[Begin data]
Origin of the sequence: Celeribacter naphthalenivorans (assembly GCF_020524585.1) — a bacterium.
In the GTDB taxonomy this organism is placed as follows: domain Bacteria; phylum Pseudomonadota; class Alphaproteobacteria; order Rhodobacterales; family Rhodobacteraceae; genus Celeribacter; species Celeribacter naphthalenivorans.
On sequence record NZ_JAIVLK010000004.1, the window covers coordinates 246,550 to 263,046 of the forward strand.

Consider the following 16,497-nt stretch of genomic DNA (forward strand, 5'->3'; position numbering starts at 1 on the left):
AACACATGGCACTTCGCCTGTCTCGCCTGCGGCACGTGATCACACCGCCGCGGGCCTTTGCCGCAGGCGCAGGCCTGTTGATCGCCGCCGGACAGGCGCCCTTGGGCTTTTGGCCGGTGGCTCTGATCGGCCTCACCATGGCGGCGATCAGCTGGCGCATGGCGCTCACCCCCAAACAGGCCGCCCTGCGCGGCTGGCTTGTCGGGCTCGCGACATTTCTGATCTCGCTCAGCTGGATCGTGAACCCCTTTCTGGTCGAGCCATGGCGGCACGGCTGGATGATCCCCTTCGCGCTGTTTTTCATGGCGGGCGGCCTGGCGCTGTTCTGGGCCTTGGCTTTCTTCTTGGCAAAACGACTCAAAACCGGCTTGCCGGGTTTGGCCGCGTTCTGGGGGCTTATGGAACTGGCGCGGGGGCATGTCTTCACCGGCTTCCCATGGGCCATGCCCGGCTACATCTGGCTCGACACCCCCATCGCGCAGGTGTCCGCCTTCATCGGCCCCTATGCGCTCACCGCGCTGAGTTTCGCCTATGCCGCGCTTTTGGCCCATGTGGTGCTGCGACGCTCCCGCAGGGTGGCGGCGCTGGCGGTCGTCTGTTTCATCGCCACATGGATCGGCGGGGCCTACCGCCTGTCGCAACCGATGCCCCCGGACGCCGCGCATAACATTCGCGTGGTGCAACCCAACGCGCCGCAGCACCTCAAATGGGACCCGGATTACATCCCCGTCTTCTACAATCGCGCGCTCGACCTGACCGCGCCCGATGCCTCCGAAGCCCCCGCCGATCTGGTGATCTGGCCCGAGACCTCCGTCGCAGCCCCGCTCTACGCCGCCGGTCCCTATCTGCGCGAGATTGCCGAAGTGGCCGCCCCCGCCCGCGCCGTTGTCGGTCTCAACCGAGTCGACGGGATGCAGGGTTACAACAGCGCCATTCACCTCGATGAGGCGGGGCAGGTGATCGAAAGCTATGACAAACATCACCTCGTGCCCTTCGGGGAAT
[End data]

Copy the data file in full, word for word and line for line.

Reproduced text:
Origin of the sequence: Celeribacter naphthalenivorans (assembly GCF_020524585.1) — a bacterium.
In the GTDB taxonomy this organism is placed as follows: domain Bacteria; phylum Pseudomonadota; class Alphaproteobacteria; order Rhodobacterales; family Rhodobacteraceae; genus Celeribacter; species Celeribacter naphthalenivorans.
On sequence record NZ_JAIVLK010000004.1, the window covers coordinates 246,550 to 263,046 of the forward strand.

Consider the following 16,497-nt stretch of genomic DNA (forward strand, 5'->3'; position numbering starts at 1 on the left):
AACACATGGCACTTCGCCTGTCTCGCCTGCGGCACGTGATCACACCGCCGCGGGCCTTTGCCGCAGGCGCAGGCCTGTTGATCGCCGCCGGACAGGCGCCCTTGGGCTTTTGGCCGGTGGCTCTGATCGGCCTCACCATGGCGGCGATCAGCTGGCGCATGGCGCTCACCCCCAAACAGGCCGCCCTGCGCGGCTGGCTTGTCGGGCTCGCGACATTTCTGATCTCGCTCAGCTGGATCGTGAACCCCTTTCTGGTCGAGCCATGGCGGCACGGCTGGATGATCCCCTTCGCGCTGTTTTTCATGGCGGGCGGCCTGGCGCTGTTCTGGGCCTTGGCTTTCTTCTTGGCAAAACGACTCAAAACCGGCTTGCCGGGTTTGGCCGCGTTCTGGGGGCTTATGGAACTGGCGCGGGGGCATGTCTTCACCGGCTTCCCATGGGCCATGCCCGGCTACATCTGGCTCGACACCCCCATCGCGCAGGTGTCCGCCTTCATCGGCCCCTATGCGCTCACCGCGCTGAGTTTCGCCTATGCCGCGCTTTTGGCCCATGTGGTGCTGCGACGCTCCCGCAGGGTGGCGGCGCTGGCGGTCGTCTGTTTCATCGCCACATGGATCGGCGGGGCCTACCGCCTGTCGCAACCGATGCCCCCGGACGCCGCGCATAACATTCGCGTGGTGCAACCCAACGCGCCGCAGCACCTCAAATGGGACCCGGATTACATCCCCGTCTTCTACAATCGCGCGCTCGACCTGACCGCGCCCGATGCCTCCGAAGCCCCCGCCGATCTGGTGATCTGGCCCGAGACCTCCGTCGCAGCCCCGCTCTACGCCGCCGGTCCCTATCTGCGCGAGATTGCCGAAGTGGCCGCCCCCGCCCGCGCCGTTGTCGGTCTCAACCGAGTCGACGGGATGCAGGGTTACAACAGCGCCATTCACCTCGATGAGGCGGGGCAGGTGATCGAAAGCTATGACAAACATCACCTCGTGCCCTTCGGGGAAT